The Weekly Wonk: Our 2015 Poverty Profile, six election takeaways, back on the hook, and more

the_weekly_wonk_logoWhat’s up this week at Oklahoma Policy Institute? The Weekly Wonk shares our most recent publications and other resources to help you stay informed about Oklahoma. Numbers of the Day and Policy Notes are from our daily news briefing, In The Know. Click here to subscribe to In The Know.

This Week from OK Policy

This week, we released our 2015 Poverty Profile, where Policy Analyst Carly Putnam and Policy Director Gene Perry break down Census Bureau poverty data for Oklahoma. Executive Director David Blatt shared six takeaways from last Tuesday’s elections. Blatt’s Journal Record column discussed the Constitutional amendment requiring supermajorities in both Legislative houses to pass revenue-raising measures. 

Outreach and Operations Associate Tyler Parette explained how credit scoring is linked to auto insurance premiums. In his Capitol Update, Steve Lewis argued that the success of SQ 780, which reformed penalties for some drug and minor property crimes, points Oklahoma to a better response to drug addiction

OK Policy in the News

Oklahoma Watch spoke to Perry about what a Trump presidency could mean for Oklahoma. A Nondoc discussion of the future of education funding quoted an OK Policy blog post. The Tulsa World noted that OK Policy was one of 55 organizations recently honored as inclusive workplaces by Mosaic, the Tulsa Regional Chamber’s diversity business council. 

Weekly What’s That

Child Care/Child Tax Credit

The Child Tax/Child Care Tax Credit is an Oklahoma tax credit that can be claimed by parents of dependent children. Taxpayers can claim the greater of five percent of the federal Child Tax Credit or twenty percent of the federal Child Care Tax Credit. In both cases, federal adjusted gross income cannot exceed $100,000. Read more

Look up more key terms to understand Oklahoma politics and government here.

Quote of the Week

“I think that there is going to have to be recognition that there has to be new recurring revenue put on the table.”

– Finance Secretary Preston Doerflinger, saying that proposals to provide teacher pay raises in the next legislative session will require increasing revenue collections (Source)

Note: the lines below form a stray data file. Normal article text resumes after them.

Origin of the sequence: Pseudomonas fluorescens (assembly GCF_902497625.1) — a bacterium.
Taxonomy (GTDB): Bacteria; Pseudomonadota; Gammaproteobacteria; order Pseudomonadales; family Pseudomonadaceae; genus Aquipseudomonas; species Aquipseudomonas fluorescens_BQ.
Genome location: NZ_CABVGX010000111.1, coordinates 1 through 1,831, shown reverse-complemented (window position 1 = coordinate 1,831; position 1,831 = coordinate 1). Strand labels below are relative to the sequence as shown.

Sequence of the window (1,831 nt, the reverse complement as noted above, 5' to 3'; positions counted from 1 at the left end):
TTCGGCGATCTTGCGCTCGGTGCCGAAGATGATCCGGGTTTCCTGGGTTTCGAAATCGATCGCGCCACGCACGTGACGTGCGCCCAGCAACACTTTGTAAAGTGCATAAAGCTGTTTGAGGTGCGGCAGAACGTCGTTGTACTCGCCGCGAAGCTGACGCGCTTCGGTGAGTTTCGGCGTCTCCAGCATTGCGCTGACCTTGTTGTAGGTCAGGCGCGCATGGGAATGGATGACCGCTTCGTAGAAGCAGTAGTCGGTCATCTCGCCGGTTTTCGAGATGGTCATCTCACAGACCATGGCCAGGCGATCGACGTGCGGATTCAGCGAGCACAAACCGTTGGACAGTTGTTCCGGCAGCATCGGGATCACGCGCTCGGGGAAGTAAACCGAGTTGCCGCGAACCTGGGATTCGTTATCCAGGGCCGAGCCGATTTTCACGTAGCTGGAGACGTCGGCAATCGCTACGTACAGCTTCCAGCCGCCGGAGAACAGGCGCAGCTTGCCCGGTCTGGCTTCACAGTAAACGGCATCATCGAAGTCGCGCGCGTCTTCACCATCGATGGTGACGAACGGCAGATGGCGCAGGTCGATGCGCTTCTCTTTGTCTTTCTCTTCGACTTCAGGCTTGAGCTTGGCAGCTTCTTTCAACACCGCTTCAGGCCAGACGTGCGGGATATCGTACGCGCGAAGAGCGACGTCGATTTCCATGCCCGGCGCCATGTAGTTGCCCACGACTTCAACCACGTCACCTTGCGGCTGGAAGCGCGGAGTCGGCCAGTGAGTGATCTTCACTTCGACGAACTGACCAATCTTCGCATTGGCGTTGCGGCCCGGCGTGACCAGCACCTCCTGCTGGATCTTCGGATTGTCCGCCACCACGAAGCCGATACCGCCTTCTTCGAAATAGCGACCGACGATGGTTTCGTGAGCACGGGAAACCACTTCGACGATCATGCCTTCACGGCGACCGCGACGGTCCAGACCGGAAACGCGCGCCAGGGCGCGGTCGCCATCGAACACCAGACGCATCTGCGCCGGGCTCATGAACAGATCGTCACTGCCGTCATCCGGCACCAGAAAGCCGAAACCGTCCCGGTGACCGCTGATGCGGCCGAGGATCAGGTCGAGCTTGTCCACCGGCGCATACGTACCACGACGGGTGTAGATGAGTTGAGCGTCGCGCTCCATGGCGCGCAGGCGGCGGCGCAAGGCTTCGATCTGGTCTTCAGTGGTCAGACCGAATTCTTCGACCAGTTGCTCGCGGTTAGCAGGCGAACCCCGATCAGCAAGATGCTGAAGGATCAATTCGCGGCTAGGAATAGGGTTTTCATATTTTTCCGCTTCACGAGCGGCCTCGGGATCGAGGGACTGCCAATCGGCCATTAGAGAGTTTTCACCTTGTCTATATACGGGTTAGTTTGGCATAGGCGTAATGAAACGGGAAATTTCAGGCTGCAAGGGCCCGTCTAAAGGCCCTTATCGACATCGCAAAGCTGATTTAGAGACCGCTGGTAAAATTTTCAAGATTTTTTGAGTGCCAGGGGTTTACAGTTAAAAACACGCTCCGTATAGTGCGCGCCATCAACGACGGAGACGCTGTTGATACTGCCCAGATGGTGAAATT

Editorial of the Week

Editorial Board, The Tulsa World

The other day, Gov. Mary Fallin said having students attend public schools only four days a week is “unacceptable.” We agree. Then we heard Sen. David Holt, R-Oklahoma City, say that Oklahoma teachers deserve a $10,000-a-year raise. That’s a very big number, but there’s no doubt teachers deserve a lot more than they’re getting. If the state doesn’t do something dramatic, the drain of public school teachers to bordering states that offer substantially higher salaries will accelerate. Of course, the critical question that follows both proposals is: How will we pay for it?

Numbers of the Day

  • 20.48% – Percentage of Oklahoma adults with any mental illness
  • -18.5% – Percent change in number of breakfasts served through the Summer Food Service Program between August 2014 and August 2015
  • $154.3 million – How much Oklahoma’s general revenue in the first four months of FY 2017 is below this same time last fiscal year
  • 29,000 – Number of Oklahoma workers who made the federal minimum wage or lower in 2015
  • 43rd – Oklahoma’s national rank in district student-to-administrator ratio

See previous Numbers of the Day and sources here.

What We’re Reading


Carly Putnam joined OK Policy in 2013. As Policy Director, she supervises policy research and strategy. She previously worked as an OK Policy intern, and she was OK Policy's health care policy analyst through July 2020. She graduated from the University of Tulsa in 2013. As a student, she was a participant in the National Education for Women (N.E.W.) Leadership Institute and interned with Planned Parenthood. Carly is a graduate of the Oklahoma Center for Nonprofits Nonprofit Management Certification; the Oklahoma Developmental Disabilities Council’s Partners in Policymaking; The Mine, a social entrepreneurship fellowship in Tulsa; and Leadership Tulsa Class 62. She currently serves on the boards of Restore Hope Ministries and The Arc of Oklahoma. In her free time, she enjoys reading, cooking, and doing battle with her hundred year-old house.

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